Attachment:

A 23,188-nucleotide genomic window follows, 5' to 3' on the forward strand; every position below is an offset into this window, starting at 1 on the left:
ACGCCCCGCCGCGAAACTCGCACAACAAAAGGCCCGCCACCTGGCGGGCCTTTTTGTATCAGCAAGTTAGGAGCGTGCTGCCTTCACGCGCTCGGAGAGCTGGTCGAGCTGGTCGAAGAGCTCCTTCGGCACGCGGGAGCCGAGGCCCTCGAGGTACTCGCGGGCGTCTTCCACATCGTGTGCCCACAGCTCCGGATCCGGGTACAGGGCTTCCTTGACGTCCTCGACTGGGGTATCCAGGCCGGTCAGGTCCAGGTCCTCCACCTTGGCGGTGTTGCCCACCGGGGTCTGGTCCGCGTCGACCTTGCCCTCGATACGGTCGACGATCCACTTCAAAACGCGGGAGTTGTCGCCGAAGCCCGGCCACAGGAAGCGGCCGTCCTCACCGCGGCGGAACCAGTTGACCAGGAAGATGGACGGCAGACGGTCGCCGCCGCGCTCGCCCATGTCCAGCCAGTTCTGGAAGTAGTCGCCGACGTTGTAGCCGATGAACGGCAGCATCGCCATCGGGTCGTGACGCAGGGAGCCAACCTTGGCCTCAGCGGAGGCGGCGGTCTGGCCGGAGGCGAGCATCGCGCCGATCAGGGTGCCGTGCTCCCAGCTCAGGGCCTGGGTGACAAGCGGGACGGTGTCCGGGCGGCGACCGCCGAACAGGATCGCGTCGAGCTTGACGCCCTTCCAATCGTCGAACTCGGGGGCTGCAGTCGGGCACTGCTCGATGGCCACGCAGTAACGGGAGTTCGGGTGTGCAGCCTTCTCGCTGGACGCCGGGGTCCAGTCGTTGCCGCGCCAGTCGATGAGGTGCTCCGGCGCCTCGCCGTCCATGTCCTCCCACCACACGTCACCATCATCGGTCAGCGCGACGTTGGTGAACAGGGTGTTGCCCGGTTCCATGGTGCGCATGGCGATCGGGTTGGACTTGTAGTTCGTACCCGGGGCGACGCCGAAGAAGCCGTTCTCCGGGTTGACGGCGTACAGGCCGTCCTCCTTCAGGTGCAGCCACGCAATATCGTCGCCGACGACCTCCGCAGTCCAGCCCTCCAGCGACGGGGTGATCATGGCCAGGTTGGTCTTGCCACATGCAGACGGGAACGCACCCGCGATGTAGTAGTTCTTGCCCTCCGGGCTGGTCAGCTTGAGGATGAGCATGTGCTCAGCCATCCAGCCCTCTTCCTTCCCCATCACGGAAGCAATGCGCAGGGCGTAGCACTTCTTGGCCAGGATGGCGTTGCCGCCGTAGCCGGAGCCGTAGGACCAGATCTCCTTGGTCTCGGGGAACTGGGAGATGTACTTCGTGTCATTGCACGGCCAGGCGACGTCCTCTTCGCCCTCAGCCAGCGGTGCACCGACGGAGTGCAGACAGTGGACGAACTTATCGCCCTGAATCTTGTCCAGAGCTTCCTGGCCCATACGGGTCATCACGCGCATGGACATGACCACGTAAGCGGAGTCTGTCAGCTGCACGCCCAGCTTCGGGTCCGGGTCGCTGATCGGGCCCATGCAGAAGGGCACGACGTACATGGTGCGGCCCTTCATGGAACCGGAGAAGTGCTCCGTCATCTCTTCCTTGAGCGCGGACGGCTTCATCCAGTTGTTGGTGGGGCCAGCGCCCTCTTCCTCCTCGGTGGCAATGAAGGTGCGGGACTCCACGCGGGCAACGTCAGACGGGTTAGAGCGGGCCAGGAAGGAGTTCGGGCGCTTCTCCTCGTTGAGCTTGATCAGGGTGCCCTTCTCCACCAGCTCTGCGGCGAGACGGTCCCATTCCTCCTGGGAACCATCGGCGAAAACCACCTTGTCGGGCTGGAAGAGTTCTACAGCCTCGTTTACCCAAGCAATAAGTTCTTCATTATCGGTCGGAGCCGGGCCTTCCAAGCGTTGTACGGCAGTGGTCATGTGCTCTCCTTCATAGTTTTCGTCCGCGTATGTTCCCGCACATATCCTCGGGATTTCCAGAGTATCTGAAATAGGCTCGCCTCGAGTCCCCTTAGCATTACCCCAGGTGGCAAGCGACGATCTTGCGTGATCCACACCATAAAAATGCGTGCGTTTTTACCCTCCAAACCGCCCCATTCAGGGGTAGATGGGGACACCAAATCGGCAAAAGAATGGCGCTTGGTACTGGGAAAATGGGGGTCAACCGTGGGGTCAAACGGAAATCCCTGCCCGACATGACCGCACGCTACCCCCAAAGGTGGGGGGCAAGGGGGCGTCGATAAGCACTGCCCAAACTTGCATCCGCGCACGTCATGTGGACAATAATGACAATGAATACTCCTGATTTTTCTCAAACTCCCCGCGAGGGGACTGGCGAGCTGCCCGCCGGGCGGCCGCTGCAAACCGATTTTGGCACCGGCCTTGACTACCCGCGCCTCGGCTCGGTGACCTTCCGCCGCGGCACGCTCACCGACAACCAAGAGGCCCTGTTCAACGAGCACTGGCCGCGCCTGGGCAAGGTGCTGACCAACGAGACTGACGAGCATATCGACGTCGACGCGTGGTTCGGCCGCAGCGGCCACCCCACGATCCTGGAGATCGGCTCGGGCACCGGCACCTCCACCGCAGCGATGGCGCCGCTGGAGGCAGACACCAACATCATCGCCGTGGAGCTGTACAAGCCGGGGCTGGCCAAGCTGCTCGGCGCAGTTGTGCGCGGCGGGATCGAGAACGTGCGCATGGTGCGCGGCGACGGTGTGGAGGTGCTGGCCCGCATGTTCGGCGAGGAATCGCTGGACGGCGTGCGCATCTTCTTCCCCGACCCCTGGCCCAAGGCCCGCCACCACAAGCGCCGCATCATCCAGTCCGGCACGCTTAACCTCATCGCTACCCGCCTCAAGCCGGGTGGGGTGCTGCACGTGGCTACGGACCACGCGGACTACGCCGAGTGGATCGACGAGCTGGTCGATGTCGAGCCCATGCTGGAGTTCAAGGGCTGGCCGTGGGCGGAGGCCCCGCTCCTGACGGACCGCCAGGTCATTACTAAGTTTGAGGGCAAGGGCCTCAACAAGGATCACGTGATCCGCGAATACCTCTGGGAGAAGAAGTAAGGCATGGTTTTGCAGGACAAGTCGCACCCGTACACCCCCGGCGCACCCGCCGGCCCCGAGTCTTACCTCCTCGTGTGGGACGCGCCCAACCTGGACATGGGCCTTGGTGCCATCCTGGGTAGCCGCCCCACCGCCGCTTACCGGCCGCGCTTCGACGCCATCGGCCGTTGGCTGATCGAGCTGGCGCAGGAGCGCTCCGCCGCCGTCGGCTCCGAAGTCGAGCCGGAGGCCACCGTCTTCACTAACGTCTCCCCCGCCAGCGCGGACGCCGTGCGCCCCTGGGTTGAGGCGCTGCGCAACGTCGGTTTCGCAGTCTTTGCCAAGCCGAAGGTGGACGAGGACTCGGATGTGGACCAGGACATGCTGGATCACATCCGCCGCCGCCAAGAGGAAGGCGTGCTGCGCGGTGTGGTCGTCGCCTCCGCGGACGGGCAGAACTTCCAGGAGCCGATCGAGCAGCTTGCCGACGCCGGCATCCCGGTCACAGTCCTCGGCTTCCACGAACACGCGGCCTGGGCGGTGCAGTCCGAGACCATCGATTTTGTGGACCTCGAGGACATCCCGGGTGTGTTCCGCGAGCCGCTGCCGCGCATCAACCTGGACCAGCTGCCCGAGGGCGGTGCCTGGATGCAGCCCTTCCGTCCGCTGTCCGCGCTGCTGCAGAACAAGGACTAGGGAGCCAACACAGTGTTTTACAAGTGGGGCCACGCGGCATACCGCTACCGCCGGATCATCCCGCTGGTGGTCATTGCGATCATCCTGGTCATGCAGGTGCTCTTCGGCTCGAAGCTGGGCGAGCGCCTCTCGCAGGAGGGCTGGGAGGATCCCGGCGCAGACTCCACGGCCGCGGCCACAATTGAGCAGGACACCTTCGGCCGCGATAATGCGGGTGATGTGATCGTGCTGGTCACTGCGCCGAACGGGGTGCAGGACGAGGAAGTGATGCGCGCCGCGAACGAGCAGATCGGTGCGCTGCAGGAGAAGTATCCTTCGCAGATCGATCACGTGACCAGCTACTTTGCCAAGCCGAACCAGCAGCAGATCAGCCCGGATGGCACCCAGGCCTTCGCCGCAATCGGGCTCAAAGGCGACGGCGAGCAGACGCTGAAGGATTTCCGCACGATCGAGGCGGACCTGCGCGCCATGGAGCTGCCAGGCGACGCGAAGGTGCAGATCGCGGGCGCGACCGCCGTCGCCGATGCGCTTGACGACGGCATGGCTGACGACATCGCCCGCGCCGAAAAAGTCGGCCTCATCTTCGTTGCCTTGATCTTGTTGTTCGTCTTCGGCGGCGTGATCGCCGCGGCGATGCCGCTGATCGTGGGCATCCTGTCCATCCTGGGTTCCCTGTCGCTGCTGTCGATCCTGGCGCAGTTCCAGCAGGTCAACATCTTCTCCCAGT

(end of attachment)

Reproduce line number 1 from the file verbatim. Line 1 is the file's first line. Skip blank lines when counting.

A 23,188-nucleotide genomic window follows, 5' to 3' on the forward strand; every position below is an offset into this window, starting at 1 on the left: